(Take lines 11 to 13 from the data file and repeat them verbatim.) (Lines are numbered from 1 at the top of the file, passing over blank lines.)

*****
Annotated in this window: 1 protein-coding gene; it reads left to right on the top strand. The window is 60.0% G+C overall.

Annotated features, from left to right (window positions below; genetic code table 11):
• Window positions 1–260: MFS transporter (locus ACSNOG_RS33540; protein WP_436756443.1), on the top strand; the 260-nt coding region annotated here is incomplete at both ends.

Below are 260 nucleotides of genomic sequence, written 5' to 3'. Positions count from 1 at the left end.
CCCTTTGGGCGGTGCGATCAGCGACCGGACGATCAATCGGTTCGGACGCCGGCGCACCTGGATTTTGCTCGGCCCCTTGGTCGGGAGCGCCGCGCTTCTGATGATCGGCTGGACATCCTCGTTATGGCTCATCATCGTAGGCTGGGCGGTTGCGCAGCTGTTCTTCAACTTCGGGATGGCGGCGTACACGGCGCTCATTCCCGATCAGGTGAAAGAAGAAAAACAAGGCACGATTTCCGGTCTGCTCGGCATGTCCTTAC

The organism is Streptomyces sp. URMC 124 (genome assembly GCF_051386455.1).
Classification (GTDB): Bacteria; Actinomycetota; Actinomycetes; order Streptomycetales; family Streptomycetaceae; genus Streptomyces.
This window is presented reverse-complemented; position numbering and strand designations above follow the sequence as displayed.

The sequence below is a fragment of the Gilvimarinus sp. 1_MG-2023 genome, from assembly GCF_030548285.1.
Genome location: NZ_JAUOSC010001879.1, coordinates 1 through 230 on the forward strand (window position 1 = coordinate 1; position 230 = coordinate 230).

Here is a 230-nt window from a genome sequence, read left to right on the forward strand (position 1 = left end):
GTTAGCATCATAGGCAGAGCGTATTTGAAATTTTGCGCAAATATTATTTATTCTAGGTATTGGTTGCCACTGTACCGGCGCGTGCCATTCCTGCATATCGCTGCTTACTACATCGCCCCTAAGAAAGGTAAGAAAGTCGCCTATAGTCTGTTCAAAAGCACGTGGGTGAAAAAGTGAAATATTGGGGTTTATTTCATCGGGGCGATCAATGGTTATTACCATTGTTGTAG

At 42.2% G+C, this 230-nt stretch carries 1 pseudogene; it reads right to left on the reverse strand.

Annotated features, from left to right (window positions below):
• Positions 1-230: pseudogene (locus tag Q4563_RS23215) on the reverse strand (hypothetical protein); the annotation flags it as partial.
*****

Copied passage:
Here is a 230-nt window from a genome sequence, read left to right on the forward strand (position 1 = left end):
GTTAGCATCATAGGCAGAGCGTATTTGAAATTTTGCGCAAATATTATTTATTCTAGGTATTGGTTGCCACTGTACCGGCGCGTGCCATTCCTGCATATCGCTGCTTACTACATCGCCCCTAAGAAAGGTAAGAAAGTCGCCTATAGTCTGTTCAAAAGCACGTGGGTGAAAAAGTGAAATATTGGGGTTTATTTCATCGGGGCGATCAATGGTTATTACCATTGTTGTAG

At 42.2% G+C, this 230-nt stretch carries 1 pseudogene; it reads right to left on the reverse strand.